Gang-Riven Haiti’s Absent Leader Reemerges in Puerto Rico

(Bloomberg) -- Haitian Prime Minister Ariel Henry, who’s been missing in action as the nation descended into chaos, arrived in Puerto Rico as he attempted to make his way back to his country.

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Henry, who left Haiti on Feb. 25, landed in San Juan on Tuesday, a spokesperson for the Puerto Rico governor’s office said.

His reemergence comes after gangs turned the capital of Port-au-Prince into a war zone. In recent days they’ve freed thousands of prisoners, burned police stations and continue to attack Haiti’s main international airport.

The prime minister had traveled to Guyana for a meeting of Caribbean leaders and then continued to Kenya, where he signed a document paving the way for a multinational security force. But his prolonged absence from Haiti emboldened groups that say he’s illegitimate and shouldn’t be allowed to return.

Henry’s destination was the Dominican Republic but flight records suggest he was unable to complete that journey. A Gulfstream IV Jet that left Teterboro, New Jersey on Tuesday, was originally slated to land in Las Americas International Airport, just outside of the capital of the Dominican Republic. FlightAware shows that the aircraft circled just north of the the Dominican Republic before it was ultimately diverted to San Juan.

Henry was swept into power in the wake of the 2021 assassination of President Jovenel Moise and with the backing of the international community. But he has yet to follow through on repeated promises to hold long-overdue elections as the opposition accuses him of clinging to power and gangs tighten their stranglehold on the country.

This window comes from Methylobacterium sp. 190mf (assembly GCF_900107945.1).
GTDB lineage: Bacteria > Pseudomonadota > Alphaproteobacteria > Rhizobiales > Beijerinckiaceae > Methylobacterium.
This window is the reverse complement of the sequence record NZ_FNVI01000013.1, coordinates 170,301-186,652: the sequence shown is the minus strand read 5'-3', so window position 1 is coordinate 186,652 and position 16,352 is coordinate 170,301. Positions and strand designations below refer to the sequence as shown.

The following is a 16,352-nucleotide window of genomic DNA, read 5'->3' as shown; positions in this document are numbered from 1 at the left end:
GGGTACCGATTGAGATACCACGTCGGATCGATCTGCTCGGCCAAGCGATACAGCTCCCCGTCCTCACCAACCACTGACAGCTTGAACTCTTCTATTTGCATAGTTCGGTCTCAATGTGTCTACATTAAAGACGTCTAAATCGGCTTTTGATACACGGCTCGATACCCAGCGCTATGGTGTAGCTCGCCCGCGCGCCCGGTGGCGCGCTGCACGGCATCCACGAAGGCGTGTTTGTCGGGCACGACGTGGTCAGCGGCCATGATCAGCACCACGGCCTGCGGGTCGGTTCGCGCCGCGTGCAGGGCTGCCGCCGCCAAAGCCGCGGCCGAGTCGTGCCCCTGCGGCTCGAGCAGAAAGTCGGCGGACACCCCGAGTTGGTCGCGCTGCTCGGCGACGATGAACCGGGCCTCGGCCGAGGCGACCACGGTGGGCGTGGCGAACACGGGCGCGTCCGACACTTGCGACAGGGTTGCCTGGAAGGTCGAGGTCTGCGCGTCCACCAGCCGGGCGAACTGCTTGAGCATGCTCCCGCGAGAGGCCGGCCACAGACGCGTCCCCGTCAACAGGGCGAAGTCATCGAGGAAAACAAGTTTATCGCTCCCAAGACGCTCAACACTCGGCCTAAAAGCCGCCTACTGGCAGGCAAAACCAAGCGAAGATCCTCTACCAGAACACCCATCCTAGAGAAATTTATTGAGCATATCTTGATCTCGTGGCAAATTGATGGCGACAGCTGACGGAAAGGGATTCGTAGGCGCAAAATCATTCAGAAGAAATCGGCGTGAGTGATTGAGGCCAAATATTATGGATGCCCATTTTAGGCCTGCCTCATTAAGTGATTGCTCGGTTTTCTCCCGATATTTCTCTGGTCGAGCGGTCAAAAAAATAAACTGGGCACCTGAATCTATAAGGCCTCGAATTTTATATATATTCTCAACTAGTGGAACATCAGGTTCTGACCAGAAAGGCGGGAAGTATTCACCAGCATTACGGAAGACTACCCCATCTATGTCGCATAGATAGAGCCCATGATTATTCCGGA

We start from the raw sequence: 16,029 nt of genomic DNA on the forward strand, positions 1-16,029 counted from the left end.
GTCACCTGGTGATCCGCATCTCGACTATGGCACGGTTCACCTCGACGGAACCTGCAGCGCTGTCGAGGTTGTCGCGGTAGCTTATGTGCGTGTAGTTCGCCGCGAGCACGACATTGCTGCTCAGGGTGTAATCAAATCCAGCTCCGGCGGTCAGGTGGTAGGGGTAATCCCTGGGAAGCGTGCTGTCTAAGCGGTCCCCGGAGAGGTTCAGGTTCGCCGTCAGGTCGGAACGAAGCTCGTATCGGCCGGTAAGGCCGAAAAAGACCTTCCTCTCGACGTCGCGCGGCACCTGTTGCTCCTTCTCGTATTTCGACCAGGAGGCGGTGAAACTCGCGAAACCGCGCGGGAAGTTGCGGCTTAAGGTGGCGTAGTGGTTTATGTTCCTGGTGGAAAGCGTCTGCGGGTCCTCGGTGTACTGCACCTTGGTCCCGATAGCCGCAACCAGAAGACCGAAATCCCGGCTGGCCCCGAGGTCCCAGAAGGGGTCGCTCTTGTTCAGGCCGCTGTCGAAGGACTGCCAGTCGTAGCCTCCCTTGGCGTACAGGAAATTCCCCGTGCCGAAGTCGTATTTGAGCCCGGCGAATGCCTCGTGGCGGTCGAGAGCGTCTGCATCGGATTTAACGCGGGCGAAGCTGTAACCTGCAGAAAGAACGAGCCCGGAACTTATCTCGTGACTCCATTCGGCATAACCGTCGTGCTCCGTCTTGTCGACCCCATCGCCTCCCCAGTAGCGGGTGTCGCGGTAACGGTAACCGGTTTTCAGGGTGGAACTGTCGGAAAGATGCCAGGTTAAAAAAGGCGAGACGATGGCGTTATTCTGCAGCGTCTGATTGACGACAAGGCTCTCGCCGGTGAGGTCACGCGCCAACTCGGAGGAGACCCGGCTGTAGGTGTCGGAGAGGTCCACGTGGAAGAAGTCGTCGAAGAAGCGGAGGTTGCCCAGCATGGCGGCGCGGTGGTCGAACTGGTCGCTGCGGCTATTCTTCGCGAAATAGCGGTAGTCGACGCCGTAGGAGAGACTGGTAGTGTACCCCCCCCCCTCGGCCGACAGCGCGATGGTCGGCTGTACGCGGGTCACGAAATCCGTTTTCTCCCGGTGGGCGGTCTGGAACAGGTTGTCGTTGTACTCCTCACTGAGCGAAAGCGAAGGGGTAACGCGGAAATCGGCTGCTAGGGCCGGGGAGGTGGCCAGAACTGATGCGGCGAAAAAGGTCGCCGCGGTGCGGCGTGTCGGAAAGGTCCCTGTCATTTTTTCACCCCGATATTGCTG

On Tuesday, the Gazette Haiti newspaper reported that Guy Phillipe, who was behind a 2004 coup and spent time in US prison on money laundering charges, would attempt to install himself as president and lead a transitional government.

A state of emergency was declared late Sunday, after gangs raided two prisons over the weekend and freed thousands of hardened criminals. Among those who chose not to escape were 17 Colombians — many of them former soldiers — who were accused of being hired guns for Moise’s murder. Their lawyer told El Tiempo newspaper that they’ve all been transferred to a police station.

The Dominican Republic, which shares the island of Hispaniola with Haiti, has reinforced its border and closed its airspace with Haiti. On Monday, President Luis Abinader said that if any of the thousands of prison escapees tried to cross, his government would take “drastic” measures to stop them.

Henry’s appearance in Puerto Rico, a US territory of 3.2 million people, raises questions about how he will eventually return to his country, though that remains the preferred option of the US government.

“It’s our understanding that the prime minister is returning to the country,” US Department of State Spokesman Matthew Miller said Monday in a briefing. “We think it’s important that he do so and that he be allowed to do so.”

(Updates with flight data in fifth paragraph.)

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